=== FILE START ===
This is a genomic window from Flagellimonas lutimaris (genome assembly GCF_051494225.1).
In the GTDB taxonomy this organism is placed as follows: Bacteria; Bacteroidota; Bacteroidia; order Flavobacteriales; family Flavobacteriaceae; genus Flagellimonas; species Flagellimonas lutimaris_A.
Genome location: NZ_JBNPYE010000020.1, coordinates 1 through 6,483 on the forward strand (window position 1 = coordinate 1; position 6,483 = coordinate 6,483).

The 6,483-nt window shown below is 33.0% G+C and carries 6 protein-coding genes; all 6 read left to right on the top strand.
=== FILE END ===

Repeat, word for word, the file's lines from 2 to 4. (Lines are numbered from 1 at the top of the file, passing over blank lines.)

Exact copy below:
In the GTDB taxonomy this organism is placed as follows: Bacteria; Bacteroidota; Bacteroidia; order Flavobacteriales; family Flavobacteriaceae; genus Flagellimonas; species Flagellimonas lutimaris_A.
Genome location: NZ_JBNPYE010000020.1, coordinates 1 through 6,483 on the forward strand (window position 1 = coordinate 1; position 6,483 = coordinate 6,483).

The 6,483-nt window shown below is 33.0% G+C and carries 6 protein-coding genes; all 6 read left to right on the top strand.